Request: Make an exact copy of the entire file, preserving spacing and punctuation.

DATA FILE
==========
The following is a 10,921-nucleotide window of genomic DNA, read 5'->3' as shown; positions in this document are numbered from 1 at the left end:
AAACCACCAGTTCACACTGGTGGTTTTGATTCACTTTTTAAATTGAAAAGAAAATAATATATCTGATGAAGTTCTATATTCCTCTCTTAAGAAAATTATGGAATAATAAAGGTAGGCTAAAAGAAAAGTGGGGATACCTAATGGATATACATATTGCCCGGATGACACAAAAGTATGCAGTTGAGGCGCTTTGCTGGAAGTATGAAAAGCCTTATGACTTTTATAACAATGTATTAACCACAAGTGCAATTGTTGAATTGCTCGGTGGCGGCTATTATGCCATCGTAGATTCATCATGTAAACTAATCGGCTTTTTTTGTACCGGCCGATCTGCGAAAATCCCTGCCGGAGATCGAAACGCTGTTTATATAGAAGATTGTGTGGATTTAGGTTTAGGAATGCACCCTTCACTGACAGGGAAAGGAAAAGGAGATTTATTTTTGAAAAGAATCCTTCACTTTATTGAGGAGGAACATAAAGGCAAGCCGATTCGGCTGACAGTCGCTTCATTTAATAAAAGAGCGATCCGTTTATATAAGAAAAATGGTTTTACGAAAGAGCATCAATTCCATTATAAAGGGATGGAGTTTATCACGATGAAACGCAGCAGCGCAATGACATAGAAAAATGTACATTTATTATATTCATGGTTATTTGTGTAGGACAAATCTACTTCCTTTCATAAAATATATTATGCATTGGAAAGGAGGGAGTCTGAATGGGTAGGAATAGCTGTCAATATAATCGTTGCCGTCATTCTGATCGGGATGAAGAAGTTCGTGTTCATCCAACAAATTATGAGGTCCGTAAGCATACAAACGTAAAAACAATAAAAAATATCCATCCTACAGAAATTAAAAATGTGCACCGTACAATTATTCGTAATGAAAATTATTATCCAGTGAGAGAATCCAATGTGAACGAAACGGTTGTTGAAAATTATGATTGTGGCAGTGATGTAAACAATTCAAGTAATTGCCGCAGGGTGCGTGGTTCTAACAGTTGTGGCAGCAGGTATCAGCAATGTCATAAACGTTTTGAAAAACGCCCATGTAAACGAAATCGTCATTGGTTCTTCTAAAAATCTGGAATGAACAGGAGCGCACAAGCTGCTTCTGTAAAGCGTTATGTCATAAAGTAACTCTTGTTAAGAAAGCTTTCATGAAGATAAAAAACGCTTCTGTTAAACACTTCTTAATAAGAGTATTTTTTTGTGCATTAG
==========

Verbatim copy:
The following is a 10,921-nucleotide window of genomic DNA, read 5'->3' as shown; positions in this document are numbered from 1 at the left end:
AAACCACCAGTTCACACTGGTGGTTTTGATTCACTTTTTAAATTGAAAAGAAAATAATATATCTGATGAAGTTCTATATTCCTCTCTTAAGAAAATTATGGAATAATAAAGGTAGGCTAAAAGAAAAGTGGGGATACCTAATGGATATACATATTGCCCGGATGACACAAAAGTATGCAGTTGAGGCGCTTTGCTGGAAGTATGAAAAGCCTTATGACTTTTATAACAATGTATTAACCACAAGTGCAATTGTTGAATTGCTCGGTGGCGGCTATTATGCCATCGTAGATTCATCATGTAAACTAATCGGCTTTTTTTGTACCGGCCGATCTGCGAAAATCCCTGCCGGAGATCGAAACGCTGTTTATATAGAAGATTGTGTGGATTTAGGTTTAGGAATGCACCCTTCACTGACAGGGAAAGGAAAAGGAGATTTATTTTTGAAAAGAATCCTTCACTTTATTGAGGAGGAACATAAAGGCAAGCCGATTCGGCTGACAGTCGCTTCATTTAATAAAAGAGCGATCCGTTTATATAAGAAAAATGGTTTTACGAAAGAGCATCAATTCCATTATAAAGGGATGGAGTTTATCACGATGAAACGCAGCAGCGCAATGACATAGAAAAATGTACATTTATTATATTCATGGTTATTTGTGTAGGACAAATCTACTTCCTTTCATAAAATATATTATGCATTGGAAAGGAGGGAGTCTGAATGGGTAGGAATAGCTGTCAATATAATCGTTGCCGTCATTCTGATCGGGATGAAGAAGTTCGTGTTCATCCAACAAATTATGAGGTCCGTAAGCATACAAACGTAAAAACAATAAAAAATATCCATCCTACAGAAATTAAAAATGTGCACCGTACAATTATTCGTAATGAAAATTATTATCCAGTGAGAGAATCCAATGTGAACGAAACGGTTGTTGAAAATTATGATTGTGGCAGTGATGTAAACAATTCAAGTAATTGCCGCAGGGTGCGTGGTTCTAACAGTTGTGGCAGCAGGTATCAGCAATGTCATAAACGTTTTGAAAAACGCCCATGTAAACGAAATCGTCATTGGTTCTTCTAAAAATCTGGAATGAACAGGAGCGCACAAGCTGCTTCTGTAAAGCGTTATGTCATAAAGTAACTCTTGTTAAGAAAGCTTTCATGAAGATAAAAAACGCTTCTGTTAAACACTTCTTAATAAGAGTATTTTTTTGTGCATTAG